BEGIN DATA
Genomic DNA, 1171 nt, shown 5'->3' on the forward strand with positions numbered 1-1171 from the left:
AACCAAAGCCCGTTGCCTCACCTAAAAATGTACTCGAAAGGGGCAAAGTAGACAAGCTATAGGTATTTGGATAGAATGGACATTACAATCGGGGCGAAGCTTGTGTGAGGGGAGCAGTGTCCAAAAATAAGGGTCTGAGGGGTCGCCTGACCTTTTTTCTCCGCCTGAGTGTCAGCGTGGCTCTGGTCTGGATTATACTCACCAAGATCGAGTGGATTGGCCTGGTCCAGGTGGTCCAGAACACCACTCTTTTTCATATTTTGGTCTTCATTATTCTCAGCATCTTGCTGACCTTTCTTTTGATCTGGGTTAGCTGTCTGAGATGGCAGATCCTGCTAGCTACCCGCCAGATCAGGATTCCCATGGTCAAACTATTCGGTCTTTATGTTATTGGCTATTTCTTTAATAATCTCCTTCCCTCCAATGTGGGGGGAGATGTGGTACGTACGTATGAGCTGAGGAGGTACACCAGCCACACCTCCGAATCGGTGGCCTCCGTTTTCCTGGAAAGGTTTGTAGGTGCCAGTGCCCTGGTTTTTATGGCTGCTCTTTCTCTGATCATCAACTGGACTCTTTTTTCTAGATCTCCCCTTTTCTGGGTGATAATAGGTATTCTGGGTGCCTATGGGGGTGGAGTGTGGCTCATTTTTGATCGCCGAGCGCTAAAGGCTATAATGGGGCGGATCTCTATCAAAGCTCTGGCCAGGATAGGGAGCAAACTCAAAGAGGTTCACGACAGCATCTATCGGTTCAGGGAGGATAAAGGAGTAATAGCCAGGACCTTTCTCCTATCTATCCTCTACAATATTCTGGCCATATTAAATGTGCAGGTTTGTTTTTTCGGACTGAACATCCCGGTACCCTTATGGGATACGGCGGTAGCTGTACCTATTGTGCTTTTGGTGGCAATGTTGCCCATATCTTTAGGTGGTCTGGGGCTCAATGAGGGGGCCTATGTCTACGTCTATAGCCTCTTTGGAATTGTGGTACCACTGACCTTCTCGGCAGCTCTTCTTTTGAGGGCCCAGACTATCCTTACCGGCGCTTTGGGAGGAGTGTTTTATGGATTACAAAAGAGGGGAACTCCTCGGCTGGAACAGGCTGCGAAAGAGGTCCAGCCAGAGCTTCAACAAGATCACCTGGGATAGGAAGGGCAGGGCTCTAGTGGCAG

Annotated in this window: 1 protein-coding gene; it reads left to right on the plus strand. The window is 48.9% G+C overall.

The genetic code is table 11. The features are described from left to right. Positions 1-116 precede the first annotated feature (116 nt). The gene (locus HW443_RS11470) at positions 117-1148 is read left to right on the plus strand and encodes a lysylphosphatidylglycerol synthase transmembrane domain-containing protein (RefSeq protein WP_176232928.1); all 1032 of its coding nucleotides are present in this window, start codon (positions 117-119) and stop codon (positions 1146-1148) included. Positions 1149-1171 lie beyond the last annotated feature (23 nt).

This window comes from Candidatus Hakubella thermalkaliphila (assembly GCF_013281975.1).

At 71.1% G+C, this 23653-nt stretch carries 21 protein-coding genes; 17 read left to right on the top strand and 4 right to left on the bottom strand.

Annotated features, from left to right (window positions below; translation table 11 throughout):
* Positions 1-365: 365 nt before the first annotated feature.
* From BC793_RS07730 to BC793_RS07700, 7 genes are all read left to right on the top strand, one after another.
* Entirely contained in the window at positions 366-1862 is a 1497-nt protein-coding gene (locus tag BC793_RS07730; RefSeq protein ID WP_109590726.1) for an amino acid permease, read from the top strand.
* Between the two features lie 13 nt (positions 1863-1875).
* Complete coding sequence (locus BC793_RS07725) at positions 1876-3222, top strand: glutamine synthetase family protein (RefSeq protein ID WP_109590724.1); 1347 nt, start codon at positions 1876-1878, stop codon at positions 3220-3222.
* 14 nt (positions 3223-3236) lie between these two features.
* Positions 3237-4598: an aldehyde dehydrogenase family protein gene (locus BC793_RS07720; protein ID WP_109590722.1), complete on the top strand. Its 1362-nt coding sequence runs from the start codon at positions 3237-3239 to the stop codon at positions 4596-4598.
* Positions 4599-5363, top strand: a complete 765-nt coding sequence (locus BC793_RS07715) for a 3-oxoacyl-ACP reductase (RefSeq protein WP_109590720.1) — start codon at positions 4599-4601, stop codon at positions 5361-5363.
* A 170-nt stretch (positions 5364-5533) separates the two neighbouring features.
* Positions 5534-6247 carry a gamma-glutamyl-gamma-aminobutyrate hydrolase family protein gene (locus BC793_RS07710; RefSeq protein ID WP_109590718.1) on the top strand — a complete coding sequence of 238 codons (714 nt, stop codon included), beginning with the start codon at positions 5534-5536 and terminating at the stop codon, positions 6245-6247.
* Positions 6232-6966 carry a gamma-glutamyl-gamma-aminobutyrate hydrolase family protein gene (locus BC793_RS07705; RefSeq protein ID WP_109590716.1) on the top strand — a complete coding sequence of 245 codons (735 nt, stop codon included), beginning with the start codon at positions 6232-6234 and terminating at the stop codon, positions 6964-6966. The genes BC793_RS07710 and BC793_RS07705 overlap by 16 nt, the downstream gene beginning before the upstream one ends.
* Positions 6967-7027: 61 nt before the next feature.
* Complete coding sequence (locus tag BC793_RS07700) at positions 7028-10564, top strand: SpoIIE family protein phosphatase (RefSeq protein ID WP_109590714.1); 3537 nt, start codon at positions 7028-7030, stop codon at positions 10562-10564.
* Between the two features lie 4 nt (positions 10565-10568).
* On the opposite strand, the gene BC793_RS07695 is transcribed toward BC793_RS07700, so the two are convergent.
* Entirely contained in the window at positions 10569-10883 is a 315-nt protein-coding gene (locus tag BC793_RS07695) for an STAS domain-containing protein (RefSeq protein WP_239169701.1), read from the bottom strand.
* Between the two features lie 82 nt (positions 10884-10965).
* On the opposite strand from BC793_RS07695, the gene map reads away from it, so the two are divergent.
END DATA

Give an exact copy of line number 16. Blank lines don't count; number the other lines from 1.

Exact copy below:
* A 170-nt stretch (positions 5364-5533) separates the two neighbouring features.